Levana  

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Train wreck at Montparnasse (October 22, 1895) by Studio Lévy and Sons.
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Train wreck at Montparnasse (October 22, 1895) by Studio Lévy and Sons.

Levana (from Latin levare, "to lift") is an ancient Roman goddess involved in rituals pertaining to childbirth. Augustine says that dea Levana is invoked when the child is lifted de terra, from the earth or ground. Her function may be paralleled by the Greek Artemis Orthia, if interpreted as the Artemis who lifts or raises children.

It is sometimes supposed that Levana was invoked in a ceremony by which the father lifted the child to acknowledge it as his own, but the existence of such a ceremony is based on tenuous evidence and contradicted by Roman law pertaining to legitimacy of birth. More likely, Levana was the goddess who oversaw the lifting of the child by the midwife immediately after birth. Kneeling or squatting was a more common position for childbirth in antiquity, and the newborn probably came to rest on the ground before the umbilical cord was cut.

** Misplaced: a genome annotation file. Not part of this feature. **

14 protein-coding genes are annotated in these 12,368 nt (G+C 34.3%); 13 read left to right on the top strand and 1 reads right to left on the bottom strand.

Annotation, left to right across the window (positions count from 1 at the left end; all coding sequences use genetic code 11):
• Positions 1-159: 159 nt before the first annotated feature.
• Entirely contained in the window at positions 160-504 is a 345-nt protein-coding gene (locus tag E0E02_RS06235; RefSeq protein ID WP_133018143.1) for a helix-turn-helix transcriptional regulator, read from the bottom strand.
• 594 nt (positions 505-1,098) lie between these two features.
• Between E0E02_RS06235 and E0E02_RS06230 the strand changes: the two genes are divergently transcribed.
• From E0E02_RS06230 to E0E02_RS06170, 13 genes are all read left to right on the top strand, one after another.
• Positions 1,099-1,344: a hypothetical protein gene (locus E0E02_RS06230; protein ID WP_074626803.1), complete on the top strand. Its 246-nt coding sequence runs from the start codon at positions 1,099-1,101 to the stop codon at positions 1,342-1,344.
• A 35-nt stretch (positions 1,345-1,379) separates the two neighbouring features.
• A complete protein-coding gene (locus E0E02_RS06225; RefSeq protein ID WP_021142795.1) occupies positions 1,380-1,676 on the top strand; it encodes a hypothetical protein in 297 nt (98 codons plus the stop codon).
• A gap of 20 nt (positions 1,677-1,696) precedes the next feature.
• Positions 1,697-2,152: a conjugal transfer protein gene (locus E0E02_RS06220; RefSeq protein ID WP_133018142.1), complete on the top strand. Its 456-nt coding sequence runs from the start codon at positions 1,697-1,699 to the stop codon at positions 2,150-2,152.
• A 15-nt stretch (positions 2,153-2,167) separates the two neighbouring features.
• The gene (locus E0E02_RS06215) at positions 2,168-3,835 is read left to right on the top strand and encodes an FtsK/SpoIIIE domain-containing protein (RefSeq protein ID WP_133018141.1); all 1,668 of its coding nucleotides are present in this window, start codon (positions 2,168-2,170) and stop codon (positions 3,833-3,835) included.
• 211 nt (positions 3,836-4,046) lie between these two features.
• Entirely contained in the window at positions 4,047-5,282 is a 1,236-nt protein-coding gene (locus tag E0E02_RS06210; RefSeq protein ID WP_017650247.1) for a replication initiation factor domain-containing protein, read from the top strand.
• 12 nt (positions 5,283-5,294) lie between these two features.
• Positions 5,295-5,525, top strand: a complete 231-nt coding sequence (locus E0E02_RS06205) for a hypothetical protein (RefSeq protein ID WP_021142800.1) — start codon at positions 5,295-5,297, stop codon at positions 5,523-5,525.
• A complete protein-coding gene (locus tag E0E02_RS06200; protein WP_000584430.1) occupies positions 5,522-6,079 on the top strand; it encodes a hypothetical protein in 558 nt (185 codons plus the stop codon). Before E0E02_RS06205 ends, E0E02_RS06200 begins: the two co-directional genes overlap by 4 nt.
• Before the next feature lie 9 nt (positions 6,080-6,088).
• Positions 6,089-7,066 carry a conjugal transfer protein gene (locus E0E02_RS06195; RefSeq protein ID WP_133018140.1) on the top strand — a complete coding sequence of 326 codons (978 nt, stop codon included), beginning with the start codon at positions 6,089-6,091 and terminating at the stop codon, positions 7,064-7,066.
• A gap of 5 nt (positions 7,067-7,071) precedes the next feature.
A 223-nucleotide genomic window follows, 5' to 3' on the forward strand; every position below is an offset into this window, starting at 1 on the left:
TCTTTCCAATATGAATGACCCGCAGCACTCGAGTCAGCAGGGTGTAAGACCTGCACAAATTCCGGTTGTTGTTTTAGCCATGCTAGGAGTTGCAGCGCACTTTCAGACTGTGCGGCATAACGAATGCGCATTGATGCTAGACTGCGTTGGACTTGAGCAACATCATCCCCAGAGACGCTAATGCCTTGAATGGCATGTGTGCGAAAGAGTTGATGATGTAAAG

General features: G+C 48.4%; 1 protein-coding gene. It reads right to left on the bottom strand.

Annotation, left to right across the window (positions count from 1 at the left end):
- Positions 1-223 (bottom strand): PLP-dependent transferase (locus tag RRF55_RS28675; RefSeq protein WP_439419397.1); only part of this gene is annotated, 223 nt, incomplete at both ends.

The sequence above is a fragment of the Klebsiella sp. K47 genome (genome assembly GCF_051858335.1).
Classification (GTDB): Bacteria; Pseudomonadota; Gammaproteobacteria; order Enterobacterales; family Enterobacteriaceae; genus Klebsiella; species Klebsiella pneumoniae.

Modern use

Thomas de Quincey's prose poem Levana and Our Ladies of Sorrow begins with a discussion of the role of Levana in Roman religion.

Levana is the name of an infant and child safety product manufacturer. The brand was established in 2007 and concentrates on electrical means of protection.





Unless indicated otherwise, the text in this article is either based on Wikipedia article "Levana" or another language Wikipedia page thereof used under the terms of the GNU Free Documentation License; or on original research by Jahsonic and friends. See Art and Popular Culture's copyright notice.

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